John Kennedy – New April 2021 Gigs and Music
Not everyone who grew up under the pellucid skies of Brisbane in the late ‘70s managed the impact of Ed Kuepper, Chris Bailey, Mark Callaghan, Grant McLennan or Robert Forster, but that doesn’t mean those in what we might dub “The B League” didn’t make some incredible music.
Take singer-songwriter John Kennedy. There must be something going on for him to be able to call former Red Wiggle Murray Cook to take time out from his own band, Sydney five-piece The Soul Movers, whenever Kennedy takes out his own current and the ’68 Comeback Special for a spin.
Where it all began…
He might have been seven when his parents brought across the world from Liverpool to settle in Brisbane in 1965, but like the rest of that world, Kennedy was already enamoured with the music of Liverpool’s most famous sons, The Beatles, but by the time he stepped out in front of his first band The Cuban Crisis as a swaggering 22 year old in 1980, it was the jangly guitar sounds of Britain’s New Wave rockers that were addressing his muse.
Two years and a couple of cassette albums later in 1982, Kennedy was living in Sydney and it was Sydney that became his major musical theme, most famously in his songs King Street and Miracle (In Marrickville).
Love Gone Wrong
By 1986, he was describing his music as “Urban & Western”, he’d pulled together a new lineup dubbed Love Gone Wrong and he’d become something of a darling of Triple J. While he wasn’t cracking the mainstream charts, over the four years of the band’s life Kennedy was able to call on an impressive roster of members including pedal steel player “Evil” Graham Lee from The Triffids, percussionist Peter Kennard from The Rockmelons, bass player Barry Turnbull from Chad’s Tree, violinist Amanda Brow from The Go-Betweens and guitarist Wayne Connolly, who went on to form The Welcome Mat and Knievel as well as build an impressive career as a record producer.
With the arrival of the new Millennium, Kennedy decided to have a look back over the prolific previous two decades that had seen him release eight albums including those initial two cassette jobbies, three compilation albums, three EPs and 11 singles. The result was 2001’s Greatest Bits and Pieces. Seventeen years on, he repeated the process for Second Best – Greatest Bits Vol. 2. The year before, in 2017, he’d released his 11th album, cheekily titled JFK & the Midlife Crisis.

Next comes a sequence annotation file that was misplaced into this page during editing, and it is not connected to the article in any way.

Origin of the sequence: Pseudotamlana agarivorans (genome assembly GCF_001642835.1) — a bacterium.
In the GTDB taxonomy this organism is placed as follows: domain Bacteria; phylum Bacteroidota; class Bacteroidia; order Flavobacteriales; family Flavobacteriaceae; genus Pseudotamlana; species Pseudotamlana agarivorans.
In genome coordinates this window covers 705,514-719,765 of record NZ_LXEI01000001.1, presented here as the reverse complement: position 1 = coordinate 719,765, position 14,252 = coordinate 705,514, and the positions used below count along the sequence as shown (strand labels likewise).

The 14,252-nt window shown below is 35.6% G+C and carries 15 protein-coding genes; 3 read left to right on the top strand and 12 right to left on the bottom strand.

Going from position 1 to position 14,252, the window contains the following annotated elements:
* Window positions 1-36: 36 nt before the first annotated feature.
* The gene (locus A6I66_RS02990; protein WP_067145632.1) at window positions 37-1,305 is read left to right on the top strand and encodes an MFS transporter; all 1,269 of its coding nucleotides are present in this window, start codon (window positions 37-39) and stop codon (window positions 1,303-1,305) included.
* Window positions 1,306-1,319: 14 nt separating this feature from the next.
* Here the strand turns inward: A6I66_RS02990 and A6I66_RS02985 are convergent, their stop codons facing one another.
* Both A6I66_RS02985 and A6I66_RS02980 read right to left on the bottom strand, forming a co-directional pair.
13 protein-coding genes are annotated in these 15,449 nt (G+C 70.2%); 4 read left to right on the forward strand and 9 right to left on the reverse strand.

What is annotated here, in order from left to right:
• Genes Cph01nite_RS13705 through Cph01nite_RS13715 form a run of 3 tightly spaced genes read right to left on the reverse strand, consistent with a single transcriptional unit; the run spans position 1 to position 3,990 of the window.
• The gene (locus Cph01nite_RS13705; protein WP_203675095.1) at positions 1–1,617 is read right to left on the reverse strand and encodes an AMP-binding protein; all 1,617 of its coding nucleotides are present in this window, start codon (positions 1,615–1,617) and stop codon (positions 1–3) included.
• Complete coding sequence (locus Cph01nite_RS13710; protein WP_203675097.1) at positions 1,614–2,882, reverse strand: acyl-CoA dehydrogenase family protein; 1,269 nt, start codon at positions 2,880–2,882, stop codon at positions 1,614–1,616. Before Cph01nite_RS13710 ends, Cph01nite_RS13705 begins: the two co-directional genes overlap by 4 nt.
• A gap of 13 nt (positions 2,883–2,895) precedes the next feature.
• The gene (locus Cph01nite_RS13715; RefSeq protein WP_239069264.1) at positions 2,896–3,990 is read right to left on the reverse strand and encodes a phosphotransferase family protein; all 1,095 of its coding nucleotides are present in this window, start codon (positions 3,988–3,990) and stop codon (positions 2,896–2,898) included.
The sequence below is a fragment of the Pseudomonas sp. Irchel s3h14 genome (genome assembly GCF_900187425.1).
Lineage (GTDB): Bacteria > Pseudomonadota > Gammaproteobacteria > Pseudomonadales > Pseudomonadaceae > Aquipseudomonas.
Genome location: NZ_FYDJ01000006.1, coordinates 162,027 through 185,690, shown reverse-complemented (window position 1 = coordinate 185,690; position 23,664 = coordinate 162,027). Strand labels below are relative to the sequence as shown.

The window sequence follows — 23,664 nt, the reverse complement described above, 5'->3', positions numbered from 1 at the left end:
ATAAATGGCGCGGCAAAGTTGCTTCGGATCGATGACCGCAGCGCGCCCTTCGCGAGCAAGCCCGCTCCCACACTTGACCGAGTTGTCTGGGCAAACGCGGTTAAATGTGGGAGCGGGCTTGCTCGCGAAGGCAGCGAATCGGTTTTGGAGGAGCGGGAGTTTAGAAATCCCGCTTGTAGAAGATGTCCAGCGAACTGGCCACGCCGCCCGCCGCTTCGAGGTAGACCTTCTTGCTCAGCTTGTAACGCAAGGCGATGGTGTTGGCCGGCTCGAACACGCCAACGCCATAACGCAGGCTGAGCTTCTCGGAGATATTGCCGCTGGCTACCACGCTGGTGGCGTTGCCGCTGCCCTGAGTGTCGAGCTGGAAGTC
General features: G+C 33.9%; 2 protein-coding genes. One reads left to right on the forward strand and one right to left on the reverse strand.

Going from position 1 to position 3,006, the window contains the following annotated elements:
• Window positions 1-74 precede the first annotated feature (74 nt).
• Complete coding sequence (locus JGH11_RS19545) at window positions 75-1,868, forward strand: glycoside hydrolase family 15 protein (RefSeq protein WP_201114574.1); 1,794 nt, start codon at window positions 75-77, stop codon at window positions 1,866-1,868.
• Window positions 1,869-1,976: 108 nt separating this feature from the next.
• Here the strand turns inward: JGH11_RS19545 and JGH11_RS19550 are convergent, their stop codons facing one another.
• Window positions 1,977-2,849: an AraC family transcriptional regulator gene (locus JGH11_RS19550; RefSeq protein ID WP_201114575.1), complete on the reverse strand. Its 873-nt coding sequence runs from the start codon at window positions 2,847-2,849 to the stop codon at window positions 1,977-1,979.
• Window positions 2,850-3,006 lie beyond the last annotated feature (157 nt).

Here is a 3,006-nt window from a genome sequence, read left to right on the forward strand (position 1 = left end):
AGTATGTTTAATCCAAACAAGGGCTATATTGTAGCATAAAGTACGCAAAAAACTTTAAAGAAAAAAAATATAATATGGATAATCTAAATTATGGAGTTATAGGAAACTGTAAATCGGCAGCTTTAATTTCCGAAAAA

He might have been prolific and scored the occasional “hit” courtesy some decent airplay support from Triple J, Kennedy has essentially remained an indie artist throughout his career, and knows where he stands in Australia’s musical pantheon, as he pointed out in his liner notes to 2018’s Second Best compilation, the collection brings together 16 songs that “went largely unnoticed.
Most of the people who followed my music probably wouldn’t even have known they existed,” so Second Best was something of a hopeful exercise in “pointing people back to those lost albums,” embracing the six albums released between 1993 and 2017, Fiction Facing Facts to JFK & The Midlife Crisis, a heady mix of vaguely naïve homage and subtly cutting social observation.
The most successful of those lost albums…
Perhaps his most successful album was the one he recorded with Love Gone Wrong, Always the Bridegroom, which topped the Australian Independent Music charts in 1987. Yet it seems he’s had something of a difficult relationship with the album. In fact he reckons it “killed his career”.
It certainly led to the breakup of the band the following year, but 35 years on, with the benefit of hindsight, he’s reassessed the album and admits he can now “hear the care and the craft that went into” the songs that made up Always the Bridegroom and has finally embraced this part of his legacy.
So he’s remastered it and released it with extensive liner notes and a second “bonus” CD, a live-in-the-studio recording made for Melbourne radio 3LO barely a handful of gigs into the life of this final Love Gone Wrong lineup, the fourth, which comprised of guitarists Wayne Connolly and Corey Messenger, bass player Barry Turnbull, who was replaced soon afterwards by Michael Armiger, and drummer Vincent Sheehan.
It’s two years since John Kennedy & His ‘68 Comeback Special launched their last album, Raining Treasure, celebrating, as Kennedy notes, “the golden era of Australian independent music from the 1980s,” its title taken from the evocative, brooding Triffids’ song, to which Kennedy’s baritone adds a little extra shiver.
If you’re in Sydney, you can catch John Kennedy & His ’68 Comeback Special launching Always the Bridegroom at Petersham Bowling Club Friday 9th April, while if you fancy a trip to the Blue Mountains, you can catch them playing Gigs on Govetts at the Blackheath Bar & Bistro Friday 23rd April, though it’ll be Sunnyboys guitarist Richard Burgman joining Kennedy, bass player Phil Hall and drummer Peter Timmerman as Murray Cook can’t make that particular gig.
Always the Bridegroom (Deluxe Edition) is out on Foghorn Records April 9th.
By Michael Smith. Former Associate and Contributing editor at The Drum Media and The Music, freelance music journalist for RAM, Juke, On The Street, JAMM, Sonics and way more, freelance book reviewer for Overland, Island and Quadrant, author of What’s Been Did (And What’s Been Hid): A Narrative History of Australian Pop and Rock, two volumes completed to date, Volume I covering the artists and acts that emerged between 1955 and 1963, Volume II those between 1964 and 1969. Bass player with Mushroom signing Scandal 1976-78, and legendary instrumental surf guitar band The Atlantics 2006-12.